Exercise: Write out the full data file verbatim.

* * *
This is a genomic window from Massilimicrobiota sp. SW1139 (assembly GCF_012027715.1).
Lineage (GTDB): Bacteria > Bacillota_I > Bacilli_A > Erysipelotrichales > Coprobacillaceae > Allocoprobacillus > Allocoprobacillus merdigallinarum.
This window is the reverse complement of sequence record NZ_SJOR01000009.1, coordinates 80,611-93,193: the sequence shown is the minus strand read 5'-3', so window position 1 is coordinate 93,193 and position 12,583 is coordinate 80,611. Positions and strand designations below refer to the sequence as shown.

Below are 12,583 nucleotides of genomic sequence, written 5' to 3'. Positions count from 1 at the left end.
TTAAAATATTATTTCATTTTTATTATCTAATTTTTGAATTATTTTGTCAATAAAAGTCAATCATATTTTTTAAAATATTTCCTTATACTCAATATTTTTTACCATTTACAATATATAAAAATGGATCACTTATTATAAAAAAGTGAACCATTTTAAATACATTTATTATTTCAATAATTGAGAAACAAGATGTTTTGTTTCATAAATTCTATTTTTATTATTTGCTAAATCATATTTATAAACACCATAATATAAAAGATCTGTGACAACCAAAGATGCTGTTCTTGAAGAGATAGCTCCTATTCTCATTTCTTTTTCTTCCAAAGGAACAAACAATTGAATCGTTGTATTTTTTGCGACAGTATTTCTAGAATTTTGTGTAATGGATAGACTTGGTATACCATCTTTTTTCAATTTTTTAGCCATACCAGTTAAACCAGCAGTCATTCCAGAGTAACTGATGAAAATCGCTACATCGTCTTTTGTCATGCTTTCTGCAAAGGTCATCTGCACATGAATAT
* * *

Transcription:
This is a genomic window from Massilimicrobiota sp. SW1139 (assembly GCF_012027715.1).
Lineage (GTDB): Bacteria > Bacillota_I > Bacilli_A > Erysipelotrichales > Coprobacillaceae > Allocoprobacillus > Allocoprobacillus merdigallinarum.
This window is the reverse complement of sequence record NZ_SJOR01000009.1, coordinates 80,611-93,193: the sequence shown is the minus strand read 5'-3', so window position 1 is coordinate 93,193 and position 12,583 is coordinate 80,611. Positions and strand designations below refer to the sequence as shown.

Below are 12,583 nucleotides of genomic sequence, written 5' to 3'. Positions count from 1 at the left end.
TTAAAATATTATTTCATTTTTATTATCTAATTTTTGAATTATTTTGTCAATAAAAGTCAATCATATTTTTTAAAATATTTCCTTATACTCAATATTTTTTACCATTTACAATATATAAAAATGGATCACTTATTATAAAAAAGTGAACCATTTTAAATACATTTATTATTTCAATAATTGAGAAACAAGATGTTTTGTTTCATAAATTCTATTTTTATTATTTGCTAAATCATATTTATAAACACCATAATATAAAAGATCTGTGACAACCAAAGATGCTGTTCTTGAAGAGATAGCTCCTATTCTCATTTCTTTTTCTTCCAAAGGAACAAACAATTGAATCGTTGTATTTTTTGCGACAGTATTTCTAGAATTTTGTGTAATGGATAGACTTGGTATACCATCTTTTTTCAATTTTTTAGCCATACCAGTTAAACCAGCAGTCATTCCAGAGTAACTGATGAAAATCGCTACATCGTCTTTTGTCATGCTTTCTGCAAAGGTCATCTGCACATGAATAT